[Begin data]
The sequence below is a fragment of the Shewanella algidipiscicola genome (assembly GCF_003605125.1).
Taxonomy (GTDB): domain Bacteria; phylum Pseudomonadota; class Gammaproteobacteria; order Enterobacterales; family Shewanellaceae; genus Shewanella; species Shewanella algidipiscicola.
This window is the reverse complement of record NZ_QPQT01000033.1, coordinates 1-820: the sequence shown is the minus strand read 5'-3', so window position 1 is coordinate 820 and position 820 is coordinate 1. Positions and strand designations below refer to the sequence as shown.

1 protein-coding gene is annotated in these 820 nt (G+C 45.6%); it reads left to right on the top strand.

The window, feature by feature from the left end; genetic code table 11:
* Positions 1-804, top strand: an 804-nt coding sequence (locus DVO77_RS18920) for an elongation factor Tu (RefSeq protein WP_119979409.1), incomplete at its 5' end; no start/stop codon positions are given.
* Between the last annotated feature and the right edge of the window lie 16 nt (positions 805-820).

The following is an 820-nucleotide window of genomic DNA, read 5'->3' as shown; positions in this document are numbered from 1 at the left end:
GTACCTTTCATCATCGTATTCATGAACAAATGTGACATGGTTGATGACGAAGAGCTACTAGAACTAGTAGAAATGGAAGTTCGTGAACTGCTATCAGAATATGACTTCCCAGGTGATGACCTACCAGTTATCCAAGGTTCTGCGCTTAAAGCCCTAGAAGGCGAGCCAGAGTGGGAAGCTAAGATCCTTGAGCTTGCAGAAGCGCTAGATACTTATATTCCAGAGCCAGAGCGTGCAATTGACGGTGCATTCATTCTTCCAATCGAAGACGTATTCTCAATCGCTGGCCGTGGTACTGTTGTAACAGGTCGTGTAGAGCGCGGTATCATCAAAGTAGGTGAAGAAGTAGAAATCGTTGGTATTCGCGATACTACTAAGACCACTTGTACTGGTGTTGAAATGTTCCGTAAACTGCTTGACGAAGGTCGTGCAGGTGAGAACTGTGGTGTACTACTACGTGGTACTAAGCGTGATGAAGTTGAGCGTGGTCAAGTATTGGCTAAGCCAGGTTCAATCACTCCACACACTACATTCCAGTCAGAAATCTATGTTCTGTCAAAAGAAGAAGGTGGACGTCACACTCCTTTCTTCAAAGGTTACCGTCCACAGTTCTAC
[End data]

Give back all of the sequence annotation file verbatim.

The sequence below is a fragment of the Shewanella algidipiscicola genome (assembly GCF_003605125.1).
Taxonomy (GTDB): domain Bacteria; phylum Pseudomonadota; class Gammaproteobacteria; order Enterobacterales; family Shewanellaceae; genus Shewanella; species Shewanella algidipiscicola.
This window is the reverse complement of record NZ_QPQT01000033.1, coordinates 1-820: the sequence shown is the minus strand read 5'-3', so window position 1 is coordinate 820 and position 820 is coordinate 1. Positions and strand designations below refer to the sequence as shown.

1 protein-coding gene is annotated in these 820 nt (G+C 45.6%); it reads left to right on the top strand.

The window, feature by feature from the left end; genetic code table 11:
* Positions 1-804, top strand: an 804-nt coding sequence (locus DVO77_RS18920) for an elongation factor Tu (RefSeq protein WP_119979409.1), incomplete at its 5' end; no start/stop codon positions are given.
* Between the last annotated feature and the right edge of the window lie 16 nt (positions 805-820).

The following is an 820-nucleotide window of genomic DNA, read 5'->3' as shown; positions in this document are numbered from 1 at the left end:
GTACCTTTCATCATCGTATTCATGAACAAATGTGACATGGTTGATGACGAAGAGCTACTAGAACTAGTAGAAATGGAAGTTCGTGAACTGCTATCAGAATATGACTTCCCAGGTGATGACCTACCAGTTATCCAAGGTTCTGCGCTTAAAGCCCTAGAAGGCGAGCCAGAGTGGGAAGCTAAGATCCTTGAGCTTGCAGAAGCGCTAGATACTTATATTCCAGAGCCAGAGCGTGCAATTGACGGTGCATTCATTCTTCCAATCGAAGACGTATTCTCAATCGCTGGCCGTGGTACTGTTGTAACAGGTCGTGTAGAGCGCGGTATCATCAAAGTAGGTGAAGAAGTAGAAATCGTTGGTATTCGCGATACTACTAAGACCACTTGTACTGGTGTTGAAATGTTCCGTAAACTGCTTGACGAAGGTCGTGCAGGTGAGAACTGTGGTGTACTACTACGTGGTACTAAGCGTGATGAAGTTGAGCGTGGTCAAGTATTGGCTAAGCCAGGTTCAATCACTCCACACACTACATTCCAGTCAGAAATCTATGTTCTGTCAAAAGAAGAAGGTGGACGTCACACTCCTTTCTTCAAAGGTTACCGTCCACAGTTCTAC